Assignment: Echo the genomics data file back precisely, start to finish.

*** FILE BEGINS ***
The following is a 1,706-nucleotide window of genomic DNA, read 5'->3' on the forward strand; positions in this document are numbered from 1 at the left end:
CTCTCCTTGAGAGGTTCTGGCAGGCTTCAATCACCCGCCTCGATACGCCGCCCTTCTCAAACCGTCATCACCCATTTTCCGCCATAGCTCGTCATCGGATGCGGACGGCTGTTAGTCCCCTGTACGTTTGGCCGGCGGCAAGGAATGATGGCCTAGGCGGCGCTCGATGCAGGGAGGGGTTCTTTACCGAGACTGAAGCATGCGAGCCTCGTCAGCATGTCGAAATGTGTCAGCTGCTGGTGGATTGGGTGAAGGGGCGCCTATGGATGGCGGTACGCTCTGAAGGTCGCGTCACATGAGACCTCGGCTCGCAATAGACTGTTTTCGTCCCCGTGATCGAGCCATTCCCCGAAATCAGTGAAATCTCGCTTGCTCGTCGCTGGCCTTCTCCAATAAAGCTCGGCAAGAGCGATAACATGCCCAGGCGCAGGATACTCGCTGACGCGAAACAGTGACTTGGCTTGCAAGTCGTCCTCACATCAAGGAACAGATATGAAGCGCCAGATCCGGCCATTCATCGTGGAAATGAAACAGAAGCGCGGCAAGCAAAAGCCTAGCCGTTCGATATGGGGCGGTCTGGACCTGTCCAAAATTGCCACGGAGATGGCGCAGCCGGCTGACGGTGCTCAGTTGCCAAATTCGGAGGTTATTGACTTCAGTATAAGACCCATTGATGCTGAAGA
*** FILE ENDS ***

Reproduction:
The following is a 1,706-nucleotide window of genomic DNA, read 5'->3' on the forward strand; positions in this document are numbered from 1 at the left end:
CTCTCCTTGAGAGGTTCTGGCAGGCTTCAATCACCCGCCTCGATACGCCGCCCTTCTCAAACCGTCATCACCCATTTTCCGCCATAGCTCGTCATCGGATGCGGACGGCTGTTAGTCCCCTGTACGTTTGGCCGGCGGCAAGGAATGATGGCCTAGGCGGCGCTCGATGCAGGGAGGGGTTCTTTACCGAGACTGAAGCATGCGAGCCTCGTCAGCATGTCGAAATGTGTCAGCTGCTGGTGGATTGGGTGAAGGGGCGCCTATGGATGGCGGTACGCTCTGAAGGTCGCGTCACATGAGACCTCGGCTCGCAATAGACTGTTTTCGTCCCCGTGATCGAGCCATTCCCCGAAATCAGTGAAATCTCGCTTGCTCGTCGCTGGCCTTCTCCAATAAAGCTCGGCAAGAGCGATAACATGCCCAGGCGCAGGATACTCGCTGACGCGAAACAGTGACTTGGCTTGCAAGTCGTCCTCACATCAAGGAACAGATATGAAGCGCCAGATCCGGCCATTCATCGTGGAAATGAAACAGAAGCGCGGCAAGCAAAAGCCTAGCCGTTCGATATGGGGCGGTCTGGACCTGTCCAAAATTGCCACGGAGATGGCGCAGCCGGCTGACGGTGCTCAGTTGCCAAATTCGGAGGTTATTGACTTCAGTATAAGACCCATTGATGCTGAAGA